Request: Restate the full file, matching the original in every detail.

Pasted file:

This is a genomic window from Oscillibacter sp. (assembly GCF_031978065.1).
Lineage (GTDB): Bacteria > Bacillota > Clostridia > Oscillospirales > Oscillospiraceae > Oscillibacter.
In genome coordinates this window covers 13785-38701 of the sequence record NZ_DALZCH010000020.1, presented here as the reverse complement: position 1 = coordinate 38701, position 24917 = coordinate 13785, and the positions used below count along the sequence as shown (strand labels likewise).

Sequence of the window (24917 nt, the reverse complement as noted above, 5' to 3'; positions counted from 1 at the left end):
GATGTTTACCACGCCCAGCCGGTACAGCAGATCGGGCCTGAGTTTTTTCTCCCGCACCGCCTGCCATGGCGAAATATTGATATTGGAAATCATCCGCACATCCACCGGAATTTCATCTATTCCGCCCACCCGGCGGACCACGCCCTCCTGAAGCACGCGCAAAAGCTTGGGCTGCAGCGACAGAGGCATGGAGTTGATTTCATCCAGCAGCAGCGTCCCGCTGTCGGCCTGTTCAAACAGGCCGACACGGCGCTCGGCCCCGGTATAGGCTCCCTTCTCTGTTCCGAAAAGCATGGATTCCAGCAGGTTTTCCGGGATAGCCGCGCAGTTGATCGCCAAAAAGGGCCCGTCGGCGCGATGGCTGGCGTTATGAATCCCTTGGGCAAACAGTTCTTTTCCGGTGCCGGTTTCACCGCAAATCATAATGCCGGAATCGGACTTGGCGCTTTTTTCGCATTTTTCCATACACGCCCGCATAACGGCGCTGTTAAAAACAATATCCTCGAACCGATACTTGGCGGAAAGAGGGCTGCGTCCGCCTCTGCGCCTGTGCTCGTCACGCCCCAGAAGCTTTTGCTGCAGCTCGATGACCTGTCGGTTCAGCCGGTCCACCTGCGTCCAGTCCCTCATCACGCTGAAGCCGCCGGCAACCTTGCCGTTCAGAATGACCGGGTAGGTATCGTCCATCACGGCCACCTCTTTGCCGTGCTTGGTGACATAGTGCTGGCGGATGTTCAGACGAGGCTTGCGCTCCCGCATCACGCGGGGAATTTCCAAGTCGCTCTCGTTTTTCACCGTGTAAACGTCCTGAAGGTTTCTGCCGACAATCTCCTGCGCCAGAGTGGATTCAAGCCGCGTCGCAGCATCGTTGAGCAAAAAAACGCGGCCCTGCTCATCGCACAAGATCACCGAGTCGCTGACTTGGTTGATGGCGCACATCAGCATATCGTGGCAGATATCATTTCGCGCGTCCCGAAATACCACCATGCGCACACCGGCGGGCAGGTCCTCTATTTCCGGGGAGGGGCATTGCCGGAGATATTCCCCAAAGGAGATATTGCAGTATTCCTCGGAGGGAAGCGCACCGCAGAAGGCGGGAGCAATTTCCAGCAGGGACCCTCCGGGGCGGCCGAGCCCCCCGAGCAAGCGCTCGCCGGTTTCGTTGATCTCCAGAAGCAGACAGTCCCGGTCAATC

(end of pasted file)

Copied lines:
This is a genomic window from Oscillibacter sp. (assembly GCF_031978065.1).
Lineage (GTDB): Bacteria > Bacillota > Clostridia > Oscillospirales > Oscillospiraceae > Oscillibacter.
In genome coordinates this window covers 13785-38701 of the sequence record NZ_DALZCH010000020.1, presented here as the reverse complement: position 1 = coordinate 38701, position 24917 = coordinate 13785, and the positions used below count along the sequence as shown (strand labels likewise).

Sequence of the window (24917 nt, the reverse complement as noted above, 5' to 3'; positions counted from 1 at the left end):
GATGTTTACCACGCCCAGCCGGTACAGCAGATCGGGCCTGAGTTTTTTCTCCCGCACCGCCTGCCATGGCGAAATATTGATATTGGAAATCATCCGCACATCCACCGGAATTTCATCTATTCCGCCCACCCGGCGGACCACGCCCTCCTGAAGCACGCGCAAAAGCTTGGGCTGCAGCGACAGAGGCATGGAGTTGATTTCATCCAGCAGCAGCGTCCCGCTGTCGGCCTGTTCAAACAGGCCGACACGGCGCTCGGCCCCGGTATAGGCTCCCTTCTCTGTTCCGAAAAGCATGGATTCCAGCAGGTTTTCCGGGATAGCCGCGCAGTTGATCGCCAAAAAGGGCCCGTCGGCGCGATGGCTGGCGTTATGAATCCCTTGGGCAAACAGTTCTTTTCCGGTGCCGGTTTCACCGCAAATCATAATGCCGGAATCGGACTTGGCGCTTTTTTCGCATTTTTCCATACACGCCCGCATAACGGCGCTGTTAAAAACAATATCCTCGAACCGATACTTGGCGGAAAGAGGGCTGCGTCCGCCTCTGCGCCTGTGCTCGTCACGCCCCAGAAGCTTTTGCTGCAGCTCGATGACCTGTCGGTTCAGCCGGTCCACCTGCGTCCAGTCCCTCATCACGCTGAAGCCGCCGGCAACCTTGCCGTTCAGAATGACCGGGTAGGTATCGTCCATCACGGCCACCTCTTTGCCGTGCTTGGTGACATAGTGCTGGCGGATGTTCAGACGAGGCTTGCGCTCCCGCATCACGCGGGGAATTTCCAAGTCGCTCTCGTTTTTCACCGTGTAAACGTCCTGAAGGTTTCTGCCGACAATCTCCTGCGCCAGAGTGGATTCAAGCCGCGTCGCAGCATCGTTGAGCAAAAAAACGCGGCCCTGCTCATCGCACAAGATCACCGAGTCGCTGACTTGGTTGATGGCGCACATCAGCATATCGTGGCAGATATCATTTCGCGCGTCCCGAAATACCACCATGCGCACACCGGCGGGCAGGTCCTCTATTTCCGGGGAGGGGCATTGCCGGAGATATTCCCCAAAGGAGATATTGCAGTATTCCTCGGAGGGAAGCGCACCGCAGAAGGCGGGAGCAATTTCCAGCAGGGACCCTCCGGGGCGGCCGAGCCCCCCGAGCAAGCGCTCGCCGGTTTCGTTGATCTCCAGAAGCAGACAGTCCCGGTCAATC